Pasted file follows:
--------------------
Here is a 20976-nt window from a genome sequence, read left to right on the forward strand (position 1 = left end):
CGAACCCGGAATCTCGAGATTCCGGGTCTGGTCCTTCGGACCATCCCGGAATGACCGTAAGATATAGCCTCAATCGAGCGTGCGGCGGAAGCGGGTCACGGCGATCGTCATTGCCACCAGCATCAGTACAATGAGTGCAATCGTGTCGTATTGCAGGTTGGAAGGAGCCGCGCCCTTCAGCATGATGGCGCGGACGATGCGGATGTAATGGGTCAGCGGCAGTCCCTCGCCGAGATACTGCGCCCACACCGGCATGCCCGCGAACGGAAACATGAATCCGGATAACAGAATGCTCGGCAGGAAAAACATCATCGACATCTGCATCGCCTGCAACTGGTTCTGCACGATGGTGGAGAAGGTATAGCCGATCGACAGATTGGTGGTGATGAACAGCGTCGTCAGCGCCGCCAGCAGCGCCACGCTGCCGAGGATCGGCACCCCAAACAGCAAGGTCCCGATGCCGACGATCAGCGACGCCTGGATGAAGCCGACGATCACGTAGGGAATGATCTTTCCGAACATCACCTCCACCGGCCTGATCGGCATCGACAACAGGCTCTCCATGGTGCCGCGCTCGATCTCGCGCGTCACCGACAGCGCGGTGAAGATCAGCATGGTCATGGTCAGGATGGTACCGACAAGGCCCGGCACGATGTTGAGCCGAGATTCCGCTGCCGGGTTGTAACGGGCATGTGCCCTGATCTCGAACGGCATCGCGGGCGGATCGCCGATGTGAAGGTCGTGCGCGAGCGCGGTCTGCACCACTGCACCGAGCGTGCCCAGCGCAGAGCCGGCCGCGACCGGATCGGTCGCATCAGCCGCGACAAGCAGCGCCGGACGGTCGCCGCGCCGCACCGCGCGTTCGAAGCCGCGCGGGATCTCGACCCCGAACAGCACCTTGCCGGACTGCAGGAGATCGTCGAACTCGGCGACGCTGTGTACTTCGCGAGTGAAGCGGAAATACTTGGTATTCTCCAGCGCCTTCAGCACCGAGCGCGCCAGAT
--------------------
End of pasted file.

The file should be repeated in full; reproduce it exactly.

Here is a 20976-nt window from a genome sequence, read left to right on the forward strand (position 1 = left end):
CGAACCCGGAATCTCGAGATTCCGGGTCTGGTCCTTCGGACCATCCCGGAATGACCGTAAGATATAGCCTCAATCGAGCGTGCGGCGGAAGCGGGTCACGGCGATCGTCATTGCCACCAGCATCAGTACAATGAGTGCAATCGTGTCGTATTGCAGGTTGGAAGGAGCCGCGCCCTTCAGCATGATGGCGCGGACGATGCGGATGTAATGGGTCAGCGGCAGTCCCTCGCCGAGATACTGCGCCCACACCGGCATGCCCGCGAACGGAAACATGAATCCGGATAACAGAATGCTCGGCAGGAAAAACATCATCGACATCTGCATCGCCTGCAACTGGTTCTGCACGATGGTGGAGAAGGTATAGCCGATCGACAGATTGGTGGTGATGAACAGCGTCGTCAGCGCCGCCAGCAGCGCCACGCTGCCGAGGATCGGCACCCCAAACAGCAAGGTCCCGATGCCGACGATCAGCGACGCCTGGATGAAGCCGACGATCACGTAGGGAATGATCTTTCCGAACATCACCTCCACCGGCCTGATCGGCATCGACAACAGGCTCTCCATGGTGCCGCGCTCGATCTCGCGCGTCACCGACAGCGCGGTGAAGATCAGCATGGTCATGGTCAGGATGGTACCGACAAGGCCCGGCACGATGTTGAGCCGAGATTCCGCTGCCGGGTTGTAACGGGCATGTGCCCTGATCTCGAACGGCATCGCGGGCGGATCGCCGATGTGAAGGTCGTGCGCGAGCGCGGTCTGCACCACTGCACCGAGCGTGCCCAGCGCAGAGCCGGCCGCGACCGGATCGGTCGCATCAGCCGCGACAAGCAGCGCCGGACGGTCGCCGCGCCGCACCGCGCGTTCGAAGCCGCGCGGGATCTCGACCCCGAACAGCACCTTGCCGGACTGCAGGAGATCGTCGAACTCGGCGACGCTGTGTACTTCGCGAGTGAAGCGGAAATACTTGGTATTCTCCAGCGCCTTCAGCACCGAGCGCGCCAGAT